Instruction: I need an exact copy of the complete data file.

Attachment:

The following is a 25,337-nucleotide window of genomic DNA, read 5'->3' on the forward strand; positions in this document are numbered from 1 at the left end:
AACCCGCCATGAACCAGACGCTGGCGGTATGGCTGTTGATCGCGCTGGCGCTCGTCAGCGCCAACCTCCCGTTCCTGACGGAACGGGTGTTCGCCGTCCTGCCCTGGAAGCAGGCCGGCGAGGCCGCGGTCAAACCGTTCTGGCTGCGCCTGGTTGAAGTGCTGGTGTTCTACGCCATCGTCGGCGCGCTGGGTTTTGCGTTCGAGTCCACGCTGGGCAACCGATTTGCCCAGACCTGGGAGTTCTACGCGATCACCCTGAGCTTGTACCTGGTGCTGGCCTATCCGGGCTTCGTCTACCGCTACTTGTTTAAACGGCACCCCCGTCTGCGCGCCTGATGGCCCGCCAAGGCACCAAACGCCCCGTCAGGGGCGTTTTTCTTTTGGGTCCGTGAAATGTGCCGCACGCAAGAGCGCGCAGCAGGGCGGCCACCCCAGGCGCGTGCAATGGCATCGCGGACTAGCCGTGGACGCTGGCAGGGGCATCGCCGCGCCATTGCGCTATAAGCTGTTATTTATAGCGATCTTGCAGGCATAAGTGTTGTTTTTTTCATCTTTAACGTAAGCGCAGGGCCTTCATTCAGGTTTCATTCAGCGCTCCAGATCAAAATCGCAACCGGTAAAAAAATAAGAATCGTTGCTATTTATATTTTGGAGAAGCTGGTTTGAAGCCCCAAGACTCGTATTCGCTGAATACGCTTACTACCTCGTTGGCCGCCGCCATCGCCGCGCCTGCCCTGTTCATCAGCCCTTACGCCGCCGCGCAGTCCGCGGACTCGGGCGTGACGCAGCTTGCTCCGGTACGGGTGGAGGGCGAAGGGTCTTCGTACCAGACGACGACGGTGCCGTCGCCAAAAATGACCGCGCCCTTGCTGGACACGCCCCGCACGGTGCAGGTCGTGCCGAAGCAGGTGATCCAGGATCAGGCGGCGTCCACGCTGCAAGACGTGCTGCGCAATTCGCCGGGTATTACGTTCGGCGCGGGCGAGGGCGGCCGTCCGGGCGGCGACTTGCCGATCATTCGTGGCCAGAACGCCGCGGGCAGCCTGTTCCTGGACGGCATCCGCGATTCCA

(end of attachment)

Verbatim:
The following is a 25,337-nucleotide window of genomic DNA, read 5'->3' on the forward strand; positions in this document are numbered from 1 at the left end:
AACCCGCCATGAACCAGACGCTGGCGGTATGGCTGTTGATCGCGCTGGCGCTCGTCAGCGCCAACCTCCCGTTCCTGACGGAACGGGTGTTCGCCGTCCTGCCCTGGAAGCAGGCCGGCGAGGCCGCGGTCAAACCGTTCTGGCTGCGCCTGGTTGAAGTGCTGGTGTTCTACGCCATCGTCGGCGCGCTGGGTTTTGCGTTCGAGTCCACGCTGGGCAACCGATTTGCCCAGACCTGGGAGTTCTACGCGATCACCCTGAGCTTGTACCTGGTGCTGGCCTATCCGGGCTTCGTCTACCGCTACTTGTTTAAACGGCACCCCCGTCTGCGCGCCTGATGGCCCGCCAAGGCACCAAACGCCCCGTCAGGGGCGTTTTTCTTTTGGGTCCGTGAAATGTGCCGCACGCAAGAGCGCGCAGCAGGGCGGCCACCCCAGGCGCGTGCAATGGCATCGCGGACTAGCCGTGGACGCTGGCAGGGGCATCGCCGCGCCATTGCGCTATAAGCTGTTATTTATAGCGATCTTGCAGGCATAAGTGTTGTTTTTTTCATCTTTAACGTAAGCGCAGGGCCTTCATTCAGGTTTCATTCAGCGCTCCAGATCAAAATCGCAACCGGTAAAAAAATAAGAATCGTTGCTATTTATATTTTGGAGAAGCTGGTTTGAAGCCCCAAGACTCGTATTCGCTGAATACGCTTACTACCTCGTTGGCCGCCGCCATCGCCGCGCCTGCCCTGTTCATCAGCCCTTACGCCGCCGCGCAGTCCGCGGACTCGGGCGTGACGCAGCTTGCTCCGGTACGGGTGGAGGGCGAAGGGTCTTCGTACCAGACGACGACGGTGCCGTCGCCAAAAATGACCGCGCCCTTGCTGGACACGCCCCGCACGGTGCAGGTCGTGCCGAAGCAGGTGATCCAGGATCAGGCGGCGTCCACGCTGCAAGACGTGCTGCGCAATTCGCCGGGTATTACGTTCGGCGCGGGCGAGGGCGGCCGTCCGGGCGGCGACTTGCCGATCATTCGTGGCCAGAACGCCGCGGGCAGCCTGTTCCTGGACGGCATCCGCGATTCCA